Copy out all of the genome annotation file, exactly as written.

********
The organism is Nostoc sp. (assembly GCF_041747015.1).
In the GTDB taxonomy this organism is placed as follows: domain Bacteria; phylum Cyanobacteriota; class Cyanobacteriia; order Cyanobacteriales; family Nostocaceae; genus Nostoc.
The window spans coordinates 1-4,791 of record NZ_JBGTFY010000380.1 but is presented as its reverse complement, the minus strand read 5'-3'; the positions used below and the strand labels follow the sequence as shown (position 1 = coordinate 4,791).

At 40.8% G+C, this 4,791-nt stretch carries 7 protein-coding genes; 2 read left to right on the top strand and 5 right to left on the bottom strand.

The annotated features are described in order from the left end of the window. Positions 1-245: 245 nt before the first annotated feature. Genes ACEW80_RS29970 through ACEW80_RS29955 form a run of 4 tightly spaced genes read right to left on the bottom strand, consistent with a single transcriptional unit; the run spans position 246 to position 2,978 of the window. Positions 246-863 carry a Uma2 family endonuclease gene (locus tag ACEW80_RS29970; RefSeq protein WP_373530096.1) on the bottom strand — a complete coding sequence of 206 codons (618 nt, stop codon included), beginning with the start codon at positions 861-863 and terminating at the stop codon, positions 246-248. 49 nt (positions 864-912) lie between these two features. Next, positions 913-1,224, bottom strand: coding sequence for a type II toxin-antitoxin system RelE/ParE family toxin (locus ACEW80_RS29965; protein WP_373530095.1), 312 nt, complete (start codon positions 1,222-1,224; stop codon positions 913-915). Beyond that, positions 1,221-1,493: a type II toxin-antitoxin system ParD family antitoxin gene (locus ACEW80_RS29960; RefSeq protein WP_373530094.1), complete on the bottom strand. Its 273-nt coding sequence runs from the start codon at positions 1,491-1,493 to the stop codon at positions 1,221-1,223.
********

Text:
The organism is Nostoc sp. (assembly GCF_041747015.1).
In the GTDB taxonomy this organism is placed as follows: domain Bacteria; phylum Cyanobacteriota; class Cyanobacteriia; order Cyanobacteriales; family Nostocaceae; genus Nostoc.
The window spans coordinates 1-4,791 of record NZ_JBGTFY010000380.1 but is presented as its reverse complement, the minus strand read 5'-3'; the positions used below and the strand labels follow the sequence as shown (position 1 = coordinate 4,791).

At 40.8% G+C, this 4,791-nt stretch carries 7 protein-coding genes; 2 read left to right on the top strand and 5 right to left on the bottom strand.

The annotated features are described in order from the left end of the window. Positions 1-245: 245 nt before the first annotated feature. Genes ACEW80_RS29970 through ACEW80_RS29955 form a run of 4 tightly spaced genes read right to left on the bottom strand, consistent with a single transcriptional unit; the run spans position 246 to position 2,978 of the window. Positions 246-863 carry a Uma2 family endonuclease gene (locus tag ACEW80_RS29970; RefSeq protein WP_373530096.1) on the bottom strand — a complete coding sequence of 206 codons (618 nt, stop codon included), beginning with the start codon at positions 861-863 and terminating at the stop codon, positions 246-248. 49 nt (positions 864-912) lie between these two features. Next, positions 913-1,224, bottom strand: coding sequence for a type II toxin-antitoxin system RelE/ParE family toxin (locus ACEW80_RS29965; protein WP_373530095.1), 312 nt, complete (start codon positions 1,222-1,224; stop codon positions 913-915). Beyond that, positions 1,221-1,493: a type II toxin-antitoxin system ParD family antitoxin gene (locus ACEW80_RS29960; RefSeq protein WP_373530094.1), complete on the bottom strand. Its 273-nt coding sequence runs from the start codon at positions 1,491-1,493 to the stop codon at positions 1,221-1,223.